Connect with us

Hi, what are you looking for?

Photo by Jesper Berggreen


IKEA 3-Hour Delivery Service Using Electric Vans

For years IKEA has been promoting sustainability in energy and production. The company states its own goals as follows:

  • Designing all IKEA products with new circular principles, with the goal to only use renewable and recycled materials in our products by 2030.
  • Offering services that make it easier for people to bring home, care for and pass on products.
  • Removing all single-use plastic products from the IKEA range globally and from customer and co-worker restaurants in stores* by 2020.
  • Achieving zero emissions home deliveries by 2025*.
  • Reducing the total IKEA climate footprint by an average of 70% per product, by 2030.
  • Expanding the offer of affordable home solar solutions to 29 IKEA markets* by 2025.

(The *-marked goals applies to the biggest IKEA franchisee, INGKA Holding B.V., with 363 stores in 29 markets.)

This is all good and fine, and we will see how things go, but I wanted to share here that a couple of observations I made the last time I visited the local IKEA store aligned well with the points on logistics and emissions.

3-Hour Delivery Service

I am pretty sure the top photo in this article is the VW e-Crafter van we wrote about when it debuted in the UK, even though the handle with logo on the back confused me a bit.

The words in Danish on the van translate to:

“I run 100% climate friendly,” which I suppose is true given that fact that this store has solar panels on the roof and many EV chargers on site.

“Room for Life” — catchy.

“You can shop whenever you want on — and we will deliver in 3 hours,” which is news to me, so maybe I should try it next time.

“Top speed on this electric vehicle is 90 kph,” well, 56 mph is not a lot, so my guess is this service is in the metropolitan area of Aarhus, Denmark, only.

Let’s look at the specs of this van, provided it is in fact the VW e-Crafter:

  • Motor: 100 kW
  • Torque: 290 Nm
  • Top speed: 90 kph (56 mph)
  • Battery capacity (in use): 31,7 kWh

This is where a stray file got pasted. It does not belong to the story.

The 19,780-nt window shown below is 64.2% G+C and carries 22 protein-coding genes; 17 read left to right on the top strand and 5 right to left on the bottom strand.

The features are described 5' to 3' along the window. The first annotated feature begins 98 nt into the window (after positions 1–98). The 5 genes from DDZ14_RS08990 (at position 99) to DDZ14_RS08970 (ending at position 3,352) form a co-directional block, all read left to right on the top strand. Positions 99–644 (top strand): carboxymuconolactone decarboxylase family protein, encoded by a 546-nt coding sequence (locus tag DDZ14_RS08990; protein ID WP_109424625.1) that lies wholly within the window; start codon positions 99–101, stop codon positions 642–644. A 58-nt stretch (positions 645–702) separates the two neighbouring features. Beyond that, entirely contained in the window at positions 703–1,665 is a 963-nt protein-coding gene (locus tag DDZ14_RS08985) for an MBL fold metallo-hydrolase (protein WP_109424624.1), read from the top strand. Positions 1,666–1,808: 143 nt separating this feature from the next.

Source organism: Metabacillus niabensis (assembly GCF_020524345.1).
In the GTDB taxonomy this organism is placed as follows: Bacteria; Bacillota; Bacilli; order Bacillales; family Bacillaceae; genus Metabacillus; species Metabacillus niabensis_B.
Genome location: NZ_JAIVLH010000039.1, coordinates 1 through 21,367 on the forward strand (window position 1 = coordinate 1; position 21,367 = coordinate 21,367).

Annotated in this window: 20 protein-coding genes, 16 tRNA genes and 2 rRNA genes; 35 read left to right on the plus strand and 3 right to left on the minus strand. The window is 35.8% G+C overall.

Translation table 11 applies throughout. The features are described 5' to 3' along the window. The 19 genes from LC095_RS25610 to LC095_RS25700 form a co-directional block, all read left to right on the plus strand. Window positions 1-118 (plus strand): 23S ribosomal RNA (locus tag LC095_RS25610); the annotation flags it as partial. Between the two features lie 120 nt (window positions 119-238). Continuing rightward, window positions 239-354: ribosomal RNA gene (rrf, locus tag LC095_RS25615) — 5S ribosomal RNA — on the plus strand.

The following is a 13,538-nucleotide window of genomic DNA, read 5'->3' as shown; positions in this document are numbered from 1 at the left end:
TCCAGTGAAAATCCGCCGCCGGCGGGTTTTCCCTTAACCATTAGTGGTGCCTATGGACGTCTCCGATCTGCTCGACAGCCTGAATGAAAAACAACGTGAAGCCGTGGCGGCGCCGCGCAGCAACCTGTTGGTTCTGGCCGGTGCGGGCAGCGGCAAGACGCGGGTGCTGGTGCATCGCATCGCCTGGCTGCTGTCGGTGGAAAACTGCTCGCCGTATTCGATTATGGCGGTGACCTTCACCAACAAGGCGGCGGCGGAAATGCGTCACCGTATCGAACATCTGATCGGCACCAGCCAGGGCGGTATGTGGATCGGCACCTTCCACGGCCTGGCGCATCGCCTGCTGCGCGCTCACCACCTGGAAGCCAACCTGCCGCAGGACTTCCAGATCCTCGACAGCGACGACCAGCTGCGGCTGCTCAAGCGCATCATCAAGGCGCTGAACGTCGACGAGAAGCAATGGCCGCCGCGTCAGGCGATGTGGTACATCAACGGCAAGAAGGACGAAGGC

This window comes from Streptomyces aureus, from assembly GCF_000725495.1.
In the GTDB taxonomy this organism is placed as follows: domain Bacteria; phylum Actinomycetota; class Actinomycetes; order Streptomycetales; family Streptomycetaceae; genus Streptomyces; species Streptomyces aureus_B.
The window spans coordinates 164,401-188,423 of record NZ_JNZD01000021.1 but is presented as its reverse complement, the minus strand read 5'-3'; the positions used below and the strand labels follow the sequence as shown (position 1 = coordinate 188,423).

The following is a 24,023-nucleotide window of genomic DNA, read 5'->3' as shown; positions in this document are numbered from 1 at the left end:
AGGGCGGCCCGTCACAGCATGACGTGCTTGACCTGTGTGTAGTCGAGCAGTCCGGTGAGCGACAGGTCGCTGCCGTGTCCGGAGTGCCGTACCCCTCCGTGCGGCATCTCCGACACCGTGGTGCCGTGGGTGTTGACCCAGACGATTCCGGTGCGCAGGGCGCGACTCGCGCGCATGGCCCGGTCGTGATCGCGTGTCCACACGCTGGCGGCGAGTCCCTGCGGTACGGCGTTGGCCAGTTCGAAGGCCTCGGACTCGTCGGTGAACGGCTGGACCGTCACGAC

• Range (WLTP): Mixed: 115 km (71 miles), Urban only: 160 km (99 miles)
  • Efficiency (WLTP): Mixed: 29 kW/100 km (2.14 miles/kWh), Urban: 20,8 kW/100 km (2.96 miles/kWh)
  • Charging: AC (7,2 kW) to 100% in 5 h 20 min., DC (40 kW) to 80% in 45 min.

And it can haul 982 kg (2,165 lb) of goods. It will be interesting to follow the battery size offerings for this kind of vehicles, because one thing is for sure if you are running a business: You do not want to pay for battery capacity that you do not need!

Rent An E-Cargo Bike For Your Stuff

If you live nearby IKEA, you can borrow an electric cargo bike to haul your stuff home. Very neat!

Photo by Jesper Berggreen

The sign says “Borrow an e-cargo-bike right here and now with your smartphone.” Well, this is the kind of visual approach that I think slowly but steadily will accustom us all to the fact that everything is going electric.

Sign up for daily news updates from CleanTechnica on email. Or follow us on Google News!

Have a tip for CleanTechnica, want to advertise, or want to suggest a guest for our CleanTech Talk podcast? Contact us here.

Former Tesla Battery Expert Leading Lyten Into New Lithium-Sulfur Battery Era — Podcast:

I don't like paywalls. You don't like paywalls. Who likes paywalls? Here at CleanTechnica, we implemented a limited paywall for a while, but it always felt wrong — and it was always tough to decide what we should put behind there. In theory, your most exclusive and best content goes behind a paywall. But then fewer people read it! We just don't like paywalls, and so we've decided to ditch ours. Unfortunately, the media business is still a tough, cut-throat business with tiny margins. It's a never-ending Olympic challenge to stay above water or even perhaps — gasp — grow. So ...
If you like what we do and want to support us, please chip in a bit monthly via PayPal or Patreon to help our team do what we do! Thank you!
Written By

Jesper had his perspective on the world expanded vastly after having attended primary school in rural Africa in the early 1980s. And while educated a computer programmer and laboratory technician, working with computers and lab-robots at the institute of forensic medicine in Aarhus, Denmark, he never forgets what life is like having nothing. Thus it became obvious for him that technological advancement is necessary for the prosperity of all humankind, sharing this one vessel we call planet earth. However, technology has to be smart, clean, sustainable, widely accessible, and democratic in order to change the world for the better. Writing about clean energy, electric transportation, energy poverty, and related issues, he gets the message through to anyone who wants to know better. Jesper is founder of and a long-term investor in Tesla, Ørsted, and Vestas.


You May Also Like


There are always a large number of stories we put on our story sheet for writers that don’t get covered. And some of those...


IKEA says keeping last-mile services sustainable and cost-effective while meeting customers’ expectations is challenging. But IKEA is making a lot of progress on this...

Clean Transport

A few weeks ago, I covered the story of IKEA expanding EV charging in Sweden. At that time, the company announced plans to put 1,000...


One of the good things about the IKEA store near Phoenix, Arizona, is that it’s the kind of store you can end up spending...

Copyright © 2023 CleanTechnica. The content produced by this site is for entertainment purposes only. Opinions and comments published on this site may not be sanctioned by and do not necessarily represent the views of CleanTechnica, its owners, sponsors, affiliates, or subsidiaries.